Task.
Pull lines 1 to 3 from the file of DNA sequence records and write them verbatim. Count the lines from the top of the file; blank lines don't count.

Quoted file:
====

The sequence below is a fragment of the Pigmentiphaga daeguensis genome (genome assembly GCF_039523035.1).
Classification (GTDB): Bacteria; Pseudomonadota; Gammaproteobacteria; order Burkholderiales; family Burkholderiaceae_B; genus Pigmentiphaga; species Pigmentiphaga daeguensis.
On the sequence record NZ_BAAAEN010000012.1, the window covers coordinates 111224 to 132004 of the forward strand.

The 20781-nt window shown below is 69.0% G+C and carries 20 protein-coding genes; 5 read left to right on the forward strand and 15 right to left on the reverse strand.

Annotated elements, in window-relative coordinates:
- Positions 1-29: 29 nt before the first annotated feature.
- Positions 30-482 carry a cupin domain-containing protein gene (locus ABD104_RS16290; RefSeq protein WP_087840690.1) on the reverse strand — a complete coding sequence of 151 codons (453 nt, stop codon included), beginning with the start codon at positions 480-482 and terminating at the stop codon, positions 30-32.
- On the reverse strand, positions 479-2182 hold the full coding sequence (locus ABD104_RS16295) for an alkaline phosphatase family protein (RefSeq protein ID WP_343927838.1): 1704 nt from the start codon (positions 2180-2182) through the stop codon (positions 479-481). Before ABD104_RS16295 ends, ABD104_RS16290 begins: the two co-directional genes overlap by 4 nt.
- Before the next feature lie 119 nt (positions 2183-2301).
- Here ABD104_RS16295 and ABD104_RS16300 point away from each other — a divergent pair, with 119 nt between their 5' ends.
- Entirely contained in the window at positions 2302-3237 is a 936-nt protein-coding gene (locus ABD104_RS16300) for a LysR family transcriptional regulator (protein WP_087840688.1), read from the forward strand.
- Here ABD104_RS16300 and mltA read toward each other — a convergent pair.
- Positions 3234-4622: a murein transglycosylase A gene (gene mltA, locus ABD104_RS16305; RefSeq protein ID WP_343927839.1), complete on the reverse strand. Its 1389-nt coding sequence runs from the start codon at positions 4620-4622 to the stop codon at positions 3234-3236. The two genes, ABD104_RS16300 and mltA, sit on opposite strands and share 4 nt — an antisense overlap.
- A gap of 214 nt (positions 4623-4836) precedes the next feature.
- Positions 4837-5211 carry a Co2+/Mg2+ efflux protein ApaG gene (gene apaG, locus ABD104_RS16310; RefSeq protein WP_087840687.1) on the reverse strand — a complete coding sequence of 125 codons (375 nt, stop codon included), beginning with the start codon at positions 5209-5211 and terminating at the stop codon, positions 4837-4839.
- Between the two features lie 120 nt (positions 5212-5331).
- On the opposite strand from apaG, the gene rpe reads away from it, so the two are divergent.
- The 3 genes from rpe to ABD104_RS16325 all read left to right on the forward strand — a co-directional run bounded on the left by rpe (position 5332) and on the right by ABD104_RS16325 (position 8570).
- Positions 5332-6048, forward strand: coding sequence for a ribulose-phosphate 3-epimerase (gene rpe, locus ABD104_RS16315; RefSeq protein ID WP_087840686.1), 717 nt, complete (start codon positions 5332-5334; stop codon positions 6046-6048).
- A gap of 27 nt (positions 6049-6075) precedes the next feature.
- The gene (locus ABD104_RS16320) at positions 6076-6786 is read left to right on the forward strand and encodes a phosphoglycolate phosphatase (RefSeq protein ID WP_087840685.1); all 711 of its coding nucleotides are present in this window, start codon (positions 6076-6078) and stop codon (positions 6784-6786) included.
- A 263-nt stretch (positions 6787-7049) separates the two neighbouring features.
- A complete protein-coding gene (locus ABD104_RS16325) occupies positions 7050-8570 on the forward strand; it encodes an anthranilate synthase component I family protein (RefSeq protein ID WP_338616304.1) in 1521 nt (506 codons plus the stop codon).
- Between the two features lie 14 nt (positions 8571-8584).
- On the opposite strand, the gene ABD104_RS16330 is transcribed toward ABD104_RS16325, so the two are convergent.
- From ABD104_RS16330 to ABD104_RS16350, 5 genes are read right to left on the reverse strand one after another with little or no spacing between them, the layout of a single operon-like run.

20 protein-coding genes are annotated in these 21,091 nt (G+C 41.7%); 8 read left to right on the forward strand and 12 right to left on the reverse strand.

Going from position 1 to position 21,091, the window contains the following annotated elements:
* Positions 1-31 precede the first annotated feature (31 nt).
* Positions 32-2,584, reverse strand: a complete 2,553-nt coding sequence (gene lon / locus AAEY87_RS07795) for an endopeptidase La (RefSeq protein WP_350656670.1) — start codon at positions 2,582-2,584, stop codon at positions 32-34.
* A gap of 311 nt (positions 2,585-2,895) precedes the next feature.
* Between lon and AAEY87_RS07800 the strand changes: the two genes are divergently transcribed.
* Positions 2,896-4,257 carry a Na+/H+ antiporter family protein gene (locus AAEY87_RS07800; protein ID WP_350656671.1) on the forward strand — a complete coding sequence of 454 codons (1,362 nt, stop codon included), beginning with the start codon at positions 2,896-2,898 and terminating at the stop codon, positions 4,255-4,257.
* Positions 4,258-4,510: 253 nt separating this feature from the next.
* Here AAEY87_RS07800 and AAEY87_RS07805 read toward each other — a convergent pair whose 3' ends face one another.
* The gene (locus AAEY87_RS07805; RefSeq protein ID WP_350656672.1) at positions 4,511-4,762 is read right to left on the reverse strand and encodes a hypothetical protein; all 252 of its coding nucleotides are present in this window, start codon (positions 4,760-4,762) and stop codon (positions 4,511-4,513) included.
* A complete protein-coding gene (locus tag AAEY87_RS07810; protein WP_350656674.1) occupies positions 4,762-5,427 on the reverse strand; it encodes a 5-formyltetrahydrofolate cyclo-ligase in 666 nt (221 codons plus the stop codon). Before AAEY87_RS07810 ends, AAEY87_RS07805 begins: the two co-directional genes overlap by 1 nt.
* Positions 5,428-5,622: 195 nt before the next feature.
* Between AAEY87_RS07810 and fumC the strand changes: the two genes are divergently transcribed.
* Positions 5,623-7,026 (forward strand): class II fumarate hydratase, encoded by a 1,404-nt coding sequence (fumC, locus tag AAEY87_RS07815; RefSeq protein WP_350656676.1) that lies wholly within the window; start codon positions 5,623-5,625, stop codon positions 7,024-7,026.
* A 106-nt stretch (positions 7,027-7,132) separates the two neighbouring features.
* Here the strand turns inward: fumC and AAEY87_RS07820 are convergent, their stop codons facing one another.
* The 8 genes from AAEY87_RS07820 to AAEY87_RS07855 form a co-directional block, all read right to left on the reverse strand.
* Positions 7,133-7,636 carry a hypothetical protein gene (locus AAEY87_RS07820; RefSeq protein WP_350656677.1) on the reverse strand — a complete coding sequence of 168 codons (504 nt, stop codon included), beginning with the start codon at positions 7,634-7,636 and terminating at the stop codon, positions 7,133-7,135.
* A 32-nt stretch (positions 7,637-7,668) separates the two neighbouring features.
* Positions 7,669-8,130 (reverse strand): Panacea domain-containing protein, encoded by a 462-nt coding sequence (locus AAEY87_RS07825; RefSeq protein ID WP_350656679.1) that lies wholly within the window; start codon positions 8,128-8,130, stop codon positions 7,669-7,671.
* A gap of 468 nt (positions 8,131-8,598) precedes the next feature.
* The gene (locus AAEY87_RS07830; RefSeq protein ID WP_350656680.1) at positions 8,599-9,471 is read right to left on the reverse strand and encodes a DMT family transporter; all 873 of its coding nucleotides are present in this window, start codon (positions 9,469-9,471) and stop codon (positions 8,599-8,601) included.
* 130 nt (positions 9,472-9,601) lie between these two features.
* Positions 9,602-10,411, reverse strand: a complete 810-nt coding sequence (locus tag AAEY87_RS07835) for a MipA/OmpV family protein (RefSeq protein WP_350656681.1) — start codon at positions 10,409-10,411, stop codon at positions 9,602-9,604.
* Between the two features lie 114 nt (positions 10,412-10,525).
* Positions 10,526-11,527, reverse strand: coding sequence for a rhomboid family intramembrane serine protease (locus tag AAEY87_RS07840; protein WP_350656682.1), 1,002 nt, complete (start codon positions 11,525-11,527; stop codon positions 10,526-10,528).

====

The sequence below is a fragment of the Pigmentiphaga daeguensis genome (genome assembly GCF_039523035.1).
Classification (GTDB): Bacteria; Pseudomonadota; Gammaproteobacteria; order Burkholderiales; family Burkholderiaceae_B; genus Pigmentiphaga; species Pigmentiphaga daeguensis.
On the sequence record NZ_BAAAEN010000012.1, the window covers coordinates 111224 to 132004 of the forward strand.